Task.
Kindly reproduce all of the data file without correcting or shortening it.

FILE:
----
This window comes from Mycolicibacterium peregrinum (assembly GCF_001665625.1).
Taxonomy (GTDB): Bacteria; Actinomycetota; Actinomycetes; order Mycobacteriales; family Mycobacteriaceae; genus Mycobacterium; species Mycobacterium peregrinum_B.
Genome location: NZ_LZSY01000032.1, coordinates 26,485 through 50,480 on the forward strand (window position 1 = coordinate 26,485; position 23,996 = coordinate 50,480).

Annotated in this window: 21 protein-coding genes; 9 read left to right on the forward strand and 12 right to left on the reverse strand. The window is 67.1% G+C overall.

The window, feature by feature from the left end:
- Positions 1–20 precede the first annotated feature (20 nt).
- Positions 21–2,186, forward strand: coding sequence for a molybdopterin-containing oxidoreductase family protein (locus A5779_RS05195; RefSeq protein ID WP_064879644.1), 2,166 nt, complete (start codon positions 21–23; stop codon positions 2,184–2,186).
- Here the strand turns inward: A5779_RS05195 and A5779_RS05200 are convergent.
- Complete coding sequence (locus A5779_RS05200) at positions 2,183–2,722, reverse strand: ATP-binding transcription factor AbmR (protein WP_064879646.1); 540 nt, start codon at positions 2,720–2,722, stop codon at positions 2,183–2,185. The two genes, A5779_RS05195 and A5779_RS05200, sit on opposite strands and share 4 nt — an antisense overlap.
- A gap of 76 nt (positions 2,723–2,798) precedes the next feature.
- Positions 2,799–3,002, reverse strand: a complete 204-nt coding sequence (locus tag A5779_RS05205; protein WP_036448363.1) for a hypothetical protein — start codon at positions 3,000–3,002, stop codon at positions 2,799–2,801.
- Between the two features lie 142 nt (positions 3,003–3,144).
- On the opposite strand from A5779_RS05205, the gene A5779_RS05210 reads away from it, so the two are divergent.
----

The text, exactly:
This window comes from Mycolicibacterium peregrinum (assembly GCF_001665625.1).
Taxonomy (GTDB): Bacteria; Actinomycetota; Actinomycetes; order Mycobacteriales; family Mycobacteriaceae; genus Mycobacterium; species Mycobacterium peregrinum_B.
Genome location: NZ_LZSY01000032.1, coordinates 26,485 through 50,480 on the forward strand (window position 1 = coordinate 26,485; position 23,996 = coordinate 50,480).

Annotated in this window: 21 protein-coding genes; 9 read left to right on the forward strand and 12 right to left on the reverse strand. The window is 67.1% G+C overall.

The window, feature by feature from the left end:
- Positions 1–20 precede the first annotated feature (20 nt).
- Positions 21–2,186, forward strand: coding sequence for a molybdopterin-containing oxidoreductase family protein (locus A5779_RS05195; RefSeq protein ID WP_064879644.1), 2,166 nt, complete (start codon positions 21–23; stop codon positions 2,184–2,186).
- Here the strand turns inward: A5779_RS05195 and A5779_RS05200 are convergent.
- Complete coding sequence (locus A5779_RS05200) at positions 2,183–2,722, reverse strand: ATP-binding transcription factor AbmR (protein WP_064879646.1); 540 nt, start codon at positions 2,720–2,722, stop codon at positions 2,183–2,185. The two genes, A5779_RS05195 and A5779_RS05200, sit on opposite strands and share 4 nt — an antisense overlap.
- A gap of 76 nt (positions 2,723–2,798) precedes the next feature.
- Positions 2,799–3,002, reverse strand: a complete 204-nt coding sequence (locus tag A5779_RS05205; protein WP_036448363.1) for a hypothetical protein — start codon at positions 3,000–3,002, stop codon at positions 2,799–2,801.
- Between the two features lie 142 nt (positions 3,003–3,144).
- On the opposite strand from A5779_RS05205, the gene A5779_RS05210 reads away from it, so the two are divergent.